“Know the coast as the geographic soul of California. You can’t take our relationship with the [California] coast for granted because it took a lot of sweat, blood and tears to preserve it so we have what we have today. These things didn’t just happen. The coast is what it is because a lot of people worked really hard and sacrificed to protect it. And if we want it to be there for our children, we have to keep fighting to protect it. In that way, the coast is never saved, it’s always being saved.” Peter Douglas, past Executive Director, California Coastal Commission.
Four years ago, a citizens group provided input on the Local Coastal Plan (LCP) draft and met with planners in Timber Cove to express concerns and were told their input would be included in the next iteration of the LCP. This input was completely ignored and left out of the current draft.
The County is trying to push this through for a final vote before giving adequate time for the public to digest this document and provide meaningful input that can be incorporated into the final version. It’s a long and very important document that will have effects for years to come.
Please take action. The public needs time to review.
Local Coastal Plan Update
On September 26, 2019 Permit Department posted the current 2019 Local Coastal Plan (LCP) Update. It is substantially revised and merits rounds of public workshops that have been proposed for October and November.
The timeline proposed for public comment prior to the revised draft being heard before the Planning Commission has not been clearly defined. This is now a complex 400 page document with critical policy issues. The suggested timeline is insufficient. The first LCP, drafted over 20 years ago, had 95 people working on it, including 5 technical scientific committees, 4 citizen committees, and a few other categories. It took them 4 years to create protections for this unique region.
It is important that adequate time be provided to ensure “meaningful public participation” and provide citizen input that can be incorporated into the final version, which is mandated in the Coastal Act.
The LCP is a large document and a critical one for the Sonoma Coast as it is THE document that controls all future development for 55 miles of the Sonoma Coastal Zone and ensures equitable public access to the coast and protection of critical coastal resources (including environmentally sensitive habitat areas). It is the controlling document for the Coast going forward and we will have to live with/by this document for the foreseeable future.
We deserve to be allotted the time and the public participation process
commensurate with the document’s critical importance to the future of the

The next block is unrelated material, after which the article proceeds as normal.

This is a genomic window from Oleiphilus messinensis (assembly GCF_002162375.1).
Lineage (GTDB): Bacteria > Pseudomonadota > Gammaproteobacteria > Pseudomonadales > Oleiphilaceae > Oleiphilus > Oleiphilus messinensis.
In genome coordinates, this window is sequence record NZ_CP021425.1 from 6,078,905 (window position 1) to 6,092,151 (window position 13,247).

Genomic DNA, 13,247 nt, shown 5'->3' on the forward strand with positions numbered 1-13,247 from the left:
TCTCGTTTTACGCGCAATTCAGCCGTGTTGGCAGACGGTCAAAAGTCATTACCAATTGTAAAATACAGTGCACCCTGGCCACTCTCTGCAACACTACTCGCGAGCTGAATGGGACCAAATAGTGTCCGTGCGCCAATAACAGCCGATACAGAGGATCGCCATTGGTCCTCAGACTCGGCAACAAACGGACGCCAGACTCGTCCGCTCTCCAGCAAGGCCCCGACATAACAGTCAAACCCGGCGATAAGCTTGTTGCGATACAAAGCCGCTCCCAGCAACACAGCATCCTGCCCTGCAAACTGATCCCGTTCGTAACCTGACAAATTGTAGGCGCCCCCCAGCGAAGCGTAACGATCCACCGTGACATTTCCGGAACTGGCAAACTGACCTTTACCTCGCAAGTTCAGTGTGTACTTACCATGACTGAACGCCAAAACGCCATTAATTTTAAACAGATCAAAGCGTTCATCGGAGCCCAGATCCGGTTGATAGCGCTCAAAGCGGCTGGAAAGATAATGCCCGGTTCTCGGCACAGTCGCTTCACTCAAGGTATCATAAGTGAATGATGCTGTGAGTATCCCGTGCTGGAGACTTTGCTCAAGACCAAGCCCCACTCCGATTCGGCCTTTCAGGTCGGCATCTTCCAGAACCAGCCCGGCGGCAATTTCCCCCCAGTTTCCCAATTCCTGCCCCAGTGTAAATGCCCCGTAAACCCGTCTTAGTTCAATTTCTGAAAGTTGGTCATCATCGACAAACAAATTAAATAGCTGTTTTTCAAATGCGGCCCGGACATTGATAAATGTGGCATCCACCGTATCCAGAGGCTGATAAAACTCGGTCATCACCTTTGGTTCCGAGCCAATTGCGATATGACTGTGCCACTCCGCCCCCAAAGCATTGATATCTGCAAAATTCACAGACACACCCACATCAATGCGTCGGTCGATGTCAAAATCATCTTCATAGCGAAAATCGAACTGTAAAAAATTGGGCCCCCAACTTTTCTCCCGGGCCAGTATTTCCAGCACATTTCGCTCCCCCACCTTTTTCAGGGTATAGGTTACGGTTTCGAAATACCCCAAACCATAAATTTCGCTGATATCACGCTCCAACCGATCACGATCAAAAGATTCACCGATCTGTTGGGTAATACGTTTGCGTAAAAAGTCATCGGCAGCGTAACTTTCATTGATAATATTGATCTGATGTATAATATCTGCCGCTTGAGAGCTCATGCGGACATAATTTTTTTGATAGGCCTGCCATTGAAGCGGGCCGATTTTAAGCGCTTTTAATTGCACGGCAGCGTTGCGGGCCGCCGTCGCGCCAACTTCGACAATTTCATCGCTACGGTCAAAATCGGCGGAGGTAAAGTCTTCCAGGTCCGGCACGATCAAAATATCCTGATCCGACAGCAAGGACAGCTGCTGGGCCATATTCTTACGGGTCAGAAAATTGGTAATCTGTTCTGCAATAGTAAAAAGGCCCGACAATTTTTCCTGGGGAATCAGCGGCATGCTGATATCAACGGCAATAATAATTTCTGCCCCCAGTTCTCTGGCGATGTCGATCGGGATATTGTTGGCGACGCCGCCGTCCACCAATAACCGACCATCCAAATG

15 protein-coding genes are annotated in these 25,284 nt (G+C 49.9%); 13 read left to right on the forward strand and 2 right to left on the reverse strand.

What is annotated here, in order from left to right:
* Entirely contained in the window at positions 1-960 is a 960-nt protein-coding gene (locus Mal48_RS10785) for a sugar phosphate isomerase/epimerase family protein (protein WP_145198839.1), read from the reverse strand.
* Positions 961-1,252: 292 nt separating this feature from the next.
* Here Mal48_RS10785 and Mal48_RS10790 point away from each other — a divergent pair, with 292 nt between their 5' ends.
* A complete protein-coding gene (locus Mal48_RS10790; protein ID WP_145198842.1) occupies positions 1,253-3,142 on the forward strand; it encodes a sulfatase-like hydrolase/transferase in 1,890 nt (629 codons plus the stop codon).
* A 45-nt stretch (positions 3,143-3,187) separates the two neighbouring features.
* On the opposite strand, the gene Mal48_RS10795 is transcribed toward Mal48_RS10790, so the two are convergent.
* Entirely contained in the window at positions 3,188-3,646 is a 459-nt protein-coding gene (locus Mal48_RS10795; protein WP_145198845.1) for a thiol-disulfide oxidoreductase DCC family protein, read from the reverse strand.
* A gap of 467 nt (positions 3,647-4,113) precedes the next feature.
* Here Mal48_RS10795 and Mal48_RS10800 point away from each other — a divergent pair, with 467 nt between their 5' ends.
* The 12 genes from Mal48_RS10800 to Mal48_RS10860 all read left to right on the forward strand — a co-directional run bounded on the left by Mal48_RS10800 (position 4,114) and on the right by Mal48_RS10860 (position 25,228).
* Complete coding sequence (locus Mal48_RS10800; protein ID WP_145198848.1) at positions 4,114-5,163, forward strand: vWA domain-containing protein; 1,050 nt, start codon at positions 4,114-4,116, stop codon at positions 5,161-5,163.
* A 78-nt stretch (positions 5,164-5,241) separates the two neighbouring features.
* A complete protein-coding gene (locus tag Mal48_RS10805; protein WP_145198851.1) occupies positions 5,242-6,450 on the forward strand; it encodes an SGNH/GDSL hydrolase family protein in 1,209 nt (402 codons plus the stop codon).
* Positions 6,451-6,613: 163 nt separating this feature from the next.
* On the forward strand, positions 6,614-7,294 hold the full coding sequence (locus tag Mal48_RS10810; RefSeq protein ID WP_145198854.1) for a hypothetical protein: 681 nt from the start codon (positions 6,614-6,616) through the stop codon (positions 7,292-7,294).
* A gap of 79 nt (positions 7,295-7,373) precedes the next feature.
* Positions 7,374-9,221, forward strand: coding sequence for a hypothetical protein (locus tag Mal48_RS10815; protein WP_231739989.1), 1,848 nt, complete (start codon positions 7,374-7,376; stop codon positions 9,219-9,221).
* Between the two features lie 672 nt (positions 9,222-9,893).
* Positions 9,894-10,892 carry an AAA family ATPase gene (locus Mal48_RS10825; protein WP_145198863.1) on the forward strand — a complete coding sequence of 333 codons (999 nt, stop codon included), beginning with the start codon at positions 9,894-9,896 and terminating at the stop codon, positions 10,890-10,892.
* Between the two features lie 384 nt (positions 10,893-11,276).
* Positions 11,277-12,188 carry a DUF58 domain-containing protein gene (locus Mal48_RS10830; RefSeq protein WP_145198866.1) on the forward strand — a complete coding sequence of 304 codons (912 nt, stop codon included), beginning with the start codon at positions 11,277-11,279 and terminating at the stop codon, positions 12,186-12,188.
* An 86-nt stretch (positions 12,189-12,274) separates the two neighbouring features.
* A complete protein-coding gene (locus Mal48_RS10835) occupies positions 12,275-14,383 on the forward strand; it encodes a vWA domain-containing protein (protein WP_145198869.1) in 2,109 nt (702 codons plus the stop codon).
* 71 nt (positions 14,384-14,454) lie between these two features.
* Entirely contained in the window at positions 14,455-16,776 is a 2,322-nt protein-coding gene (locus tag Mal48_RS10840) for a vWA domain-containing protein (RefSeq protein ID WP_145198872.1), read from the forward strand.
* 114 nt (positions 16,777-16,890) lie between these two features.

Get Involved – Please Take the Following 2 Initial Steps:
1. Take the PRMD LCP Survey https://lcpupdate.metroquest.com/ to request that workshops and written comment period is provided for and ask for at least 4 months to allow for comment. Get on the mailing list for LCP updates such as schedule of workshops or hearings by going to https://sonomacounty.ca.gov/PRMD/Long-Range-Plans/Local-Coastal-Program/Proposed/ and in the right column there is a “Follow Us” link where you can submit your email address.
2. Email PRMD-LCP-Update@sonoma-county.org cc Lynda
Hopkins: Lynda.Hopkins@sonoma-county.org and Coastal Commission
Stephanie Rexing: firstname.lastname@example.org . Begin by stating why protection of the Sonoma Coast matters to you and then request that there be meaningful public participation in the LCP update process as required by the Coastal Act. Ask that the following provisions be made for the comment period:
a) Adequate time is provided to the public to review the Updated Local Coastal Plan prior to public workshops that are scheduled (minimum of 4 months from date of release – September 26th, 2019)
b) That the County schedule a minimum of 5 public workshops – 3 on Coast in Bodega Bay, Timber Cove, & Sea Ranch and 2 inland and that these be held after the 4 month period to allow the public to digest and research the issues. Staff has had 5 years to do this and now it is our turn to get into the details.
c) Ask that the County form an Advisory Committee to the Coastal MAC (Municipal Advisory Committee) made up of a variety of citizens from throughout the County who have expertise in land use, ocean policy, conservation, affordable housing, fire safety, Agriculture issues and water quality. (For the original draft of our Local Coastal Plan there were at least 5 Technical Advisory Committees formed, each made up of 8-12 citizens with expertise in the above listed areas. No such committees have been formed for this current updated LCP.)
Thank you for taking action and sharing.